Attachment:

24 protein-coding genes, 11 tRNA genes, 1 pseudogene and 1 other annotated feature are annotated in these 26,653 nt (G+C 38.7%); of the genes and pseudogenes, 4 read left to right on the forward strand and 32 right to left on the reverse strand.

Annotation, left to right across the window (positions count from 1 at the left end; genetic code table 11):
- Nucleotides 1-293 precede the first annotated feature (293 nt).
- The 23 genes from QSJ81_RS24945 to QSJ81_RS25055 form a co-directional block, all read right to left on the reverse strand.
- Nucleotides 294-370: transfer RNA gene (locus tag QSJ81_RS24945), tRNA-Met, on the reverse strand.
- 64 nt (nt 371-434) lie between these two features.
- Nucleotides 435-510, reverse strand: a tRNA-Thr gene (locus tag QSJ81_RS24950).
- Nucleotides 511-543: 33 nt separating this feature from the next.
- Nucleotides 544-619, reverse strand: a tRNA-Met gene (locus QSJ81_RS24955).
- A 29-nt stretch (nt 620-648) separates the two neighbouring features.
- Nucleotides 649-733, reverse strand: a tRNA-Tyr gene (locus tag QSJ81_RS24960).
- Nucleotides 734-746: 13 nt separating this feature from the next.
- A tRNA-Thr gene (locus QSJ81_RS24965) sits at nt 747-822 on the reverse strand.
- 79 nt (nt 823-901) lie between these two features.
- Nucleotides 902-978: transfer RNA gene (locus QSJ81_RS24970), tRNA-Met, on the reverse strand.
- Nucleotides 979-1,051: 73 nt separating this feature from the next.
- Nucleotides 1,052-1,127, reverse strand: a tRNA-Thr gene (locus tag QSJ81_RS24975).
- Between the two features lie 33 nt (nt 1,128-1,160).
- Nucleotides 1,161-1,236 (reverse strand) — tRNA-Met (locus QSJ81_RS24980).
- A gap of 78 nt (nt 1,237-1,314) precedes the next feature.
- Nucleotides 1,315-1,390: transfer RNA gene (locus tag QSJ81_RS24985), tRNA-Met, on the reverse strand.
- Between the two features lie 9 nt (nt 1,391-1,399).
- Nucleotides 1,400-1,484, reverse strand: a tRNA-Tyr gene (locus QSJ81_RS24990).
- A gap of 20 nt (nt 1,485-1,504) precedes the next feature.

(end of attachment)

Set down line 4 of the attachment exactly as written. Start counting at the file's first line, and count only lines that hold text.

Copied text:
- The 23 genes from QSJ81_RS24945 to QSJ81_RS25055 form a co-directional block, all read right to left on the reverse strand.